Leading the 132-player field at Old American Golf Club, located at Golf Clubs at The Tribute, are Texas residents and past champions Cheyenne Knight and Angela Stanford. They’ll compete for the $1.7 million prize purse alongside major champions Nelly KordaLydia Ko and Brooke Henderson. Last year’s Ascendant LPGA champion, world No. 1 Jin Young Ko, will not be defending her title after announcing earlier this month she would be missing several weeks due to a nagging wrist injury.

This past weekend in Arkansas, Thitikul took the lead with a 10-under 61 in the second round and shot 68 in the final round to finish regulation tied with Danielle Kang at 17-under 196. Thitikul, who won the JTBC Classic in March in a two-hole playoff vs. Nanna Koerstz Madsen, drained an 8-foot birdie putt on the second playoff hole to secure the win over Kang.


How to watch the 2022 Ascendant LPGA 

Coverage of the 2022 Ascendant LPGA from Old American Golf Club in The Colony, Texas, can be found on Golf Channel, with streaming options available any time on any mobile device and online through NBCSports.com and the NBC Sports app.

  • Thursday, Sept. 29: 12:30-3:30 p.m. ET, Golf Channel
  • Friday, Sept. 30: 12:30-3:30 p.m. ET, Golf Channel
  • Saturday, Oct. 1: 1-4 p.m. ET, Golf Channel
  • Sunday, Oct. 2: 1-4 p.m. ET, Golf Channel

Who’s playing in the 2022 Ascendant LPGA

Six of the top 10 players in the Rolex World Rankings are among the field in Texas, including:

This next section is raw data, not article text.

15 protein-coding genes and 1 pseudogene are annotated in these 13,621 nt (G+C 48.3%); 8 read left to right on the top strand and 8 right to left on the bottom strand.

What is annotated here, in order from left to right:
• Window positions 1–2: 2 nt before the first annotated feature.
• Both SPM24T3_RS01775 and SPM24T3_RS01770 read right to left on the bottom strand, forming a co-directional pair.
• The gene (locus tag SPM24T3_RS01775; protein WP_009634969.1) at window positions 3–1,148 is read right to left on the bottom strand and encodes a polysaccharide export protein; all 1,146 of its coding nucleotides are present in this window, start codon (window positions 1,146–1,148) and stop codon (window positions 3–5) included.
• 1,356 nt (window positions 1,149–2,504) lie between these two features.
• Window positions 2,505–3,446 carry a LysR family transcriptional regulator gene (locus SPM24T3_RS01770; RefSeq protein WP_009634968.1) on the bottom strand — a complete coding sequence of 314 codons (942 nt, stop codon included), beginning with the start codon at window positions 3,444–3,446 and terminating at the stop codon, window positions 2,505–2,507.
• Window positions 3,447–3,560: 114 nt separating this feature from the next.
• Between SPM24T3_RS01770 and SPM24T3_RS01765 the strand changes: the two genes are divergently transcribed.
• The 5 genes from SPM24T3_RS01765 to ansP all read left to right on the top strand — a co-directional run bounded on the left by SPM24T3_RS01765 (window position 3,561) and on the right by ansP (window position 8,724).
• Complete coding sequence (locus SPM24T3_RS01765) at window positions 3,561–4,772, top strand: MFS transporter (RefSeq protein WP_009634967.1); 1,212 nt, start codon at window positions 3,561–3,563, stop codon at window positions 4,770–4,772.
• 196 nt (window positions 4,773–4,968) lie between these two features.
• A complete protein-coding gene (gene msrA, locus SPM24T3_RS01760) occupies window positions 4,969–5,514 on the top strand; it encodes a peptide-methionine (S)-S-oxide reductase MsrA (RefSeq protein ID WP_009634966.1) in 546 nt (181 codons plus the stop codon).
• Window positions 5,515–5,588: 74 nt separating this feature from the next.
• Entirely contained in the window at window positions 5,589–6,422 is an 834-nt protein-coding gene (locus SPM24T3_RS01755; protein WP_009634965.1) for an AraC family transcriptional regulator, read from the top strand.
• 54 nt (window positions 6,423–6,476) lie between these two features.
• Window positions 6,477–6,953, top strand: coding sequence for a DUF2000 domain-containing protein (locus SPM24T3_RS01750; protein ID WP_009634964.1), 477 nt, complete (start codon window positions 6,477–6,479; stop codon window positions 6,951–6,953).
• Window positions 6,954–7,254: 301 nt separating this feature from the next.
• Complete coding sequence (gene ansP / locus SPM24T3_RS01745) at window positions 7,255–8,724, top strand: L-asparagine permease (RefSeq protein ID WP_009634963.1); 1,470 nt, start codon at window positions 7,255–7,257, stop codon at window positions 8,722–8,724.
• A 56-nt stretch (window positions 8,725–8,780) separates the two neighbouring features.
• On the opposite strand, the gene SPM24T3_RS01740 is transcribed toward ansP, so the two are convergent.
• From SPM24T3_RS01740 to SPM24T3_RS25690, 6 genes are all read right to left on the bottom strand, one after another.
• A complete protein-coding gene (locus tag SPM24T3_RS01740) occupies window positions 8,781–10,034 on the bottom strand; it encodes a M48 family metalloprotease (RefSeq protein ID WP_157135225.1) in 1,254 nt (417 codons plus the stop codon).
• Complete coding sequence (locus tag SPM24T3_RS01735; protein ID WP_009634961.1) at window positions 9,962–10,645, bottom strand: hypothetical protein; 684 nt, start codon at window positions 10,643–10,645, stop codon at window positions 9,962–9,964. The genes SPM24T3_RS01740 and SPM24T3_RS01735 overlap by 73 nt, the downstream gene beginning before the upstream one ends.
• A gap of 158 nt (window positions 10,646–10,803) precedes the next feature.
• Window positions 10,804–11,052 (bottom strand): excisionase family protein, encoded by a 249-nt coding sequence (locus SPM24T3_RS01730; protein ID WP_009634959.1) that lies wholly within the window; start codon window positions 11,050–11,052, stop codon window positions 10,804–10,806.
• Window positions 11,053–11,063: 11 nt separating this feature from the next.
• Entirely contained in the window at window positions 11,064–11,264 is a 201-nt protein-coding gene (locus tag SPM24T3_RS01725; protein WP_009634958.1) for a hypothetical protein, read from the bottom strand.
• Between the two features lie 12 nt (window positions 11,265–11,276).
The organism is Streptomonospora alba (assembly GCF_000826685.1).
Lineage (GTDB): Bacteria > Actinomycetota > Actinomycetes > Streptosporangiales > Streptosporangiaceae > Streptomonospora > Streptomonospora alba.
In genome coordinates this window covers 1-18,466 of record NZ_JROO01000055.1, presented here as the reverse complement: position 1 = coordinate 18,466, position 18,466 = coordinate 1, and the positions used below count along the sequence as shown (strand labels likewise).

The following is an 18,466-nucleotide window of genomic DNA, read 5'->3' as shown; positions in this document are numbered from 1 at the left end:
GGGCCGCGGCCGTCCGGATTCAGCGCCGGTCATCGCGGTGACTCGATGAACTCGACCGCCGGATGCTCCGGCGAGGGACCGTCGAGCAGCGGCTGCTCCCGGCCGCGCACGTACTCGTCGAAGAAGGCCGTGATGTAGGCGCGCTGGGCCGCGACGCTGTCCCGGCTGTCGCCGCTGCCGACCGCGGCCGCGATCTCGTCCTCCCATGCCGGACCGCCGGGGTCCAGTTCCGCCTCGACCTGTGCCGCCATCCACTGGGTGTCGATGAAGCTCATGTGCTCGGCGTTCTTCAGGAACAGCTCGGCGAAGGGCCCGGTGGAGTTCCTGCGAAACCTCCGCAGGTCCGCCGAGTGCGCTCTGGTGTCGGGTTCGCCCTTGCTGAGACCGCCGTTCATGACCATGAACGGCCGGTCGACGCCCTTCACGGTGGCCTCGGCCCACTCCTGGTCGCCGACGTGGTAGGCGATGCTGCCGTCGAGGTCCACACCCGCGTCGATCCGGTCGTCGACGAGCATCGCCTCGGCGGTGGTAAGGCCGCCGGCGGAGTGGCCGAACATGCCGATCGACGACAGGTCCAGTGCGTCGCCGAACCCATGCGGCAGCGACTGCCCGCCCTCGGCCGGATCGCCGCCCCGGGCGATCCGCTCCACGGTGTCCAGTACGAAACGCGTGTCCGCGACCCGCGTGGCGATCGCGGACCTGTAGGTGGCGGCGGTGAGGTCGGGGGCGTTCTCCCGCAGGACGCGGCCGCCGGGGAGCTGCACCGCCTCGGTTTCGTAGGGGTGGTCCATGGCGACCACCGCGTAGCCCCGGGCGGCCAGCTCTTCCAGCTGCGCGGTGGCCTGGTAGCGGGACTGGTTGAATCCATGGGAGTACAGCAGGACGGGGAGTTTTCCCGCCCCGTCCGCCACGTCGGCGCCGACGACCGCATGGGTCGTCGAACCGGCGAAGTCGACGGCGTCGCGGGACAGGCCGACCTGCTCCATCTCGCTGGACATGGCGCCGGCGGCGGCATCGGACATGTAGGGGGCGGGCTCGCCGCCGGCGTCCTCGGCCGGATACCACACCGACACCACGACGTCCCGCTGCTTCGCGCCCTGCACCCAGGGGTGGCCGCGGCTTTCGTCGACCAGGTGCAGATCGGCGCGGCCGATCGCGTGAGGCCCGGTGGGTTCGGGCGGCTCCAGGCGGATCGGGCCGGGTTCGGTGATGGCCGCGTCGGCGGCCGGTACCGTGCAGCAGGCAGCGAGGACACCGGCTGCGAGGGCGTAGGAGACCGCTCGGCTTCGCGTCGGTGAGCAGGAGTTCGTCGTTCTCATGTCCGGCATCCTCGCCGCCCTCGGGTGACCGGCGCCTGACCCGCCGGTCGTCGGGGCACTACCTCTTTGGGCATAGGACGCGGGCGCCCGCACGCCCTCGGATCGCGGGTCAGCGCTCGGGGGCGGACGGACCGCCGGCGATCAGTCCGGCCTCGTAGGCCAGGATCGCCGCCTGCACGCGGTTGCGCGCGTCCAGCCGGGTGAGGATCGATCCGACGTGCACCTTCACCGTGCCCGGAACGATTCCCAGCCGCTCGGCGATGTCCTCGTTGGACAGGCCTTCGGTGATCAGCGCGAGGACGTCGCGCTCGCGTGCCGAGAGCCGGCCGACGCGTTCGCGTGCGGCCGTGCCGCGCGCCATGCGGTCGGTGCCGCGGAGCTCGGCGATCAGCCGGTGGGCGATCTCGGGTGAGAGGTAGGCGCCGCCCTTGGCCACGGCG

• No. 2 Nelly Korda
  • No. 4 Lydia Ko
  • No. 5 Atthaya Thitikul
  • No. 6 Brooke Henderson
  • No. 7 Lexi Thompson
  • No. 10 Nasa Hataoka

A number of local Texans also are in the tournament, headlined by past champions, Angela Stanford (2020) and Cheyenne Knight (2019), and two junior champions of the Volunteers of America Classic Girls Championship, who are playing on a sponsor exemption: Yunxuan (Michelle) Zhang (2022), a freshman at SMU, and Avery Zweig (2021), a high school sophomore from McKinney, Texas.


Past five champions of The Ascendant LPGA

YEAR WINNER SCORE MARGIN RUNNERUP
2021 Jin Young Ko (South Korea) 16-under 268 1 stroke Matilda Castren
2020 Angela Stanford (USA) 7-under 277 2 strokes So Yeon Ryu, Inbee Park, Yealimi Noh
2019 Cheyenne Knight (USA) 18-under 266 2 strokes Brittany Altomare, Jaye Marie Green
2018 Sung Hyun Park (South Korea) 11-under 131 1 stroke Lindy Duncan
2017 Haru Nomura (Japan) 3-under 281 Playoff Christie Kerr

Last time at The Ascendant LPGA

South Korea’s Jin Young Ko carded a final-round 69 to maintain her 54-hole lead at Old American Golf Club and held on for a one stroke win at the 2021 Volunteers of America Classic, her eighth career LPGA tour title. Ko finished regulation at 16-under 268, edging Finland’s Matilda Castren by one stroke.

It kicked off a five-win season for Ko, who had just lost her No. 1 ranking to Nelly Korda the week prior after holding the top spot for 100 straight weeks. She regained the No. 1 ranking back in October 2021, after earning her fourth win in seven starts at the BMW Ladies Championship.


More about Old American Golf Club

Opened in 2010, the Old American Golf Club is one of two clubs at The Tribute, a lakefront resort community on Lewisville Lake in The Colony, Texas. Designed by Tripp Davis and 12-time PGA Tour winner Justin Leonard, Old American plays as a Par 71 and stretches to 6,475 yards on the tournament scorecard.